Adonis Diaries

Warring Syria Goes Hungry: Stick Figures, Stunted Growth…

Posted on: April 3, 2014

Warring Syria Goes Hungry: Stick Figures, Stunted Growth…

Rana Obaid began her life less than two years ago in a comfortable house draped with roses, the daughter of a grocer locally famous for his rich homemade yogurt.

War and siege brought hunger so quickly to their town near Damascus that when she died in September, at 19 months, her arms and legs were as thin as broomsticks.

 Published this November 2, 2013 on nyt

The New York Times

BEIRUT, Lebanon —

Signs in Moadhamiya (Mo3zamieh?) read, “Kneel or starve.” Suspected cases of malnutrition are surfacing from areas held by the rebels and the government.

In a nearby town, a woman with a son suffering from kidney failure makes her children take turns eating on alternate days.

In a village outside Aleppo in northern Syria, people say they are living mainly on wild greens.

Aid workers say that Syrian refugee children are arriving in northern Lebanon thin and stunted, and that suspected malnutrition cases are surfacing from rebel-held areas in northern Syria to government-held suburbs south of Damascus.

A boy, at a Syrian refugee camp near the border with Turkey, waiting in line for a hot meal, looked inside a tent at stacks of bread. Millions in the war-torn nation are suffering from hunger. Lynsey Addario for The New York Times

Across Syria, a country that long prided itself on providing affordable food to its people, international and domestic efforts to ensure basic sustenance amid the chaos of war appear to be failing.

Millions are going hungry to varying degrees, and there is growing evidence that acute malnutrition is contributing to relatively small but increasing numbers of deaths, especially among small children, the wounded and the sick, aid workers and nutrition experts say.

The experts warn that if the crisis continues into the winter, deaths from hunger and illness could begin to dwarf deaths from violence, which has already killed well over 100,000 people, and if the deprivation lasts longer, a generation of Syrians risks stunted development.

“I didn’t expect to see that in Syria,” said Dr. Annie Sparrow, an assistant professor and pediatrician at Mount Sinai Hospital in New York, who examined Syrian refugee children in Lebanon and was shocked to find many underweight for their height and age.

“It’s not accurate to say this is Somalia, but this is a critical situation,” she said. “We have a middle-income country that is transforming itself into something a lot more like Somalia.”

While the war has prevented a precise accounting of the number of people affected, evidence of hunger abounds.

The government is using siege and starvation as a tactic of war in many areas, according to numerous aid workers and residents, who say that soldiers at checkpoints confiscate food supplies as small as grocery bags, treating the feeding of people in strategic rebel-held areas as a crime. Rebel groups, too, are blockading some government-held areas and harassing food convoys.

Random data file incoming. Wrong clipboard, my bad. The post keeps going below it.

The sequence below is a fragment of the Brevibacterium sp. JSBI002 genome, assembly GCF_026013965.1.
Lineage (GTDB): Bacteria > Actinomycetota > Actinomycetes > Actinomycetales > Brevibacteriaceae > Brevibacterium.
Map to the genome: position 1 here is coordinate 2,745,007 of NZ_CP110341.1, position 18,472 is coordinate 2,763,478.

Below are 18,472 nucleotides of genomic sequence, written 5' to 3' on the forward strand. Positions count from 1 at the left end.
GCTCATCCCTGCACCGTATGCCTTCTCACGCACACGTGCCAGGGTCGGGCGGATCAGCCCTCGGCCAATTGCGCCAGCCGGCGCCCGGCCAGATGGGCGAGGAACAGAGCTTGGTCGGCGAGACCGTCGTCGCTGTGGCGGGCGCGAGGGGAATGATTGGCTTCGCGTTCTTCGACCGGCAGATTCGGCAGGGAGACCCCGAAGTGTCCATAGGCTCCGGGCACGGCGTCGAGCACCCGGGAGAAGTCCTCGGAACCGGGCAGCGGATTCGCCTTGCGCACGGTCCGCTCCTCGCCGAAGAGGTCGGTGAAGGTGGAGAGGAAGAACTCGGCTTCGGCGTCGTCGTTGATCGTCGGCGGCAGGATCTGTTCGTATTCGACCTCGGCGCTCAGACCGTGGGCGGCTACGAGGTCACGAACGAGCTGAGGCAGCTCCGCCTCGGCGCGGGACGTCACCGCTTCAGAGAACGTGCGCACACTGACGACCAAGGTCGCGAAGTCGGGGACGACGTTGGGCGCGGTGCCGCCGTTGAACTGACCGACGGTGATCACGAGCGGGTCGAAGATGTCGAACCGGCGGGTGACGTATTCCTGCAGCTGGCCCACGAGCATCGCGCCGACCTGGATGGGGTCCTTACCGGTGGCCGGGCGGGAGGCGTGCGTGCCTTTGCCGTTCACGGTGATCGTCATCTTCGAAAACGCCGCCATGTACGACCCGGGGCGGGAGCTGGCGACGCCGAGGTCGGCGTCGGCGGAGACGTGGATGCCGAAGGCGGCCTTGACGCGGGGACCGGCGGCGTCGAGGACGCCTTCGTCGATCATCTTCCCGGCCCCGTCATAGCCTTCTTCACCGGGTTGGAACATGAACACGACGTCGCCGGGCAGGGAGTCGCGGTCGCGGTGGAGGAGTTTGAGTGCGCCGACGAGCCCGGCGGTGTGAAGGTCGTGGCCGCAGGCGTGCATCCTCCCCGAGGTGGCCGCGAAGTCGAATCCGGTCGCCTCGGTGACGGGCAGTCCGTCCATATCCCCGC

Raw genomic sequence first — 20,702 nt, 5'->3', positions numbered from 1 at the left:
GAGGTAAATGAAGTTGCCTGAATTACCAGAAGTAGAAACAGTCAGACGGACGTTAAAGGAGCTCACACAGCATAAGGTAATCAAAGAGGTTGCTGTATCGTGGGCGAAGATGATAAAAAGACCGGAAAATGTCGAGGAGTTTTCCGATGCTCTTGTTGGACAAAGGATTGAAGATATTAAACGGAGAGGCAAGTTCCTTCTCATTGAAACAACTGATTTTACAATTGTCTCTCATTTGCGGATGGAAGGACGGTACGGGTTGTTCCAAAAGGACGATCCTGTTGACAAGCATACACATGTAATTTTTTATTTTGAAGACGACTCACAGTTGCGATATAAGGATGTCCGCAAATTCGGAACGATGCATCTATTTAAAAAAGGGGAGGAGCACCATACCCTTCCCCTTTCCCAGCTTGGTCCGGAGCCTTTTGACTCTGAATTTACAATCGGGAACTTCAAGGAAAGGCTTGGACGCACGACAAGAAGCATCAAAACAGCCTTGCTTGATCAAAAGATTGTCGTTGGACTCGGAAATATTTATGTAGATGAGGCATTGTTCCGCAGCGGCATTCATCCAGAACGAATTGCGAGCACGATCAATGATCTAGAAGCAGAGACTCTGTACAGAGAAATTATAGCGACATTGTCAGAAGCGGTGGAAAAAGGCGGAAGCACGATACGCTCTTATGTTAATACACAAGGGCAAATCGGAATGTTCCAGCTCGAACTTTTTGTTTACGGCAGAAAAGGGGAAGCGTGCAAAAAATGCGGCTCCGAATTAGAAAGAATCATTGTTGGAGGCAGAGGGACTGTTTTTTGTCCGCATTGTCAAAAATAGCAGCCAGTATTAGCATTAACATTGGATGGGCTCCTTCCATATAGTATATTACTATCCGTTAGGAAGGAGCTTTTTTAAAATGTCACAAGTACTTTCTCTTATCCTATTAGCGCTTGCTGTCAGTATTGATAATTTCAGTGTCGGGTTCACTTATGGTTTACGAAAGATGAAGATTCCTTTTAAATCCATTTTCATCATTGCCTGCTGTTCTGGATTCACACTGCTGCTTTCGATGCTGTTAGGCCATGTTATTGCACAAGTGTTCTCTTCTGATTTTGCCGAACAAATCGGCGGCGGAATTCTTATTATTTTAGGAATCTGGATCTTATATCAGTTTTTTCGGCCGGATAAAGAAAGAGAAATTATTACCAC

But even for those living in more accessible areas, what aid workers call “food insecurity” is part of Syrians’ new baseline.

Inflation has made food unaffordable for many; fuel and flour shortages close some bakeries, while government airstrikes target others; agricultural production has been gutted.

Though the World Food Program says it is providing enough food for 3 million Syrians each month, its officials say they can track only what is delivered to central depots in various cities, not how widely or fairly it is distributed from there.

One aid worker — who, in a sign of the political challenges of delivering aid in Syria, asked that his organization not be identified — said he recently met Syrian health workers who reported a dozen cases of apparent malnutrition in a government-held Damascus suburb. He suspected that the situation could be far worse in rebel-held areas.

Lack of medical care and clean water exacerbates the problem.

So does the fact that Syrians have little experience diagnosing or treating malnutrition. Particularly troubling, aid workers say, are reports of mothers who stop breast feeding, unaware that it is the best way for even a malnourished mother to keep her child alive.

Some aid groups are trying to train Syrian doctors to use simple tools that measure upper arm circumference to assess malnutrition, as convincing data on its prevalence could help spur a stronger international response.

Aid workers caution against overblown claims that could discredit such efforts. Some government supporters even dismissed the images of bone-thin children from blockaded areas as propaganda after several thousand civilians were evacuated from the encircled Damascus suburb of Moadhamiya in recent weeks, looking exhausted, shellshocked and thin, but not on the verge of starving to death.

Mohammad Ghannam contributed reporting from Beirut, and an employee of The New York Times from Qudsaya, Syria.

A version of this article appears in print on November 3, 2013, on page A6 of the New York edition with the headline: Stick Figures and Stunted Growth As Warring Syria Goes Hungry.
 Multimedia
Video Feature. WATCHING SYRIA’S WAR.

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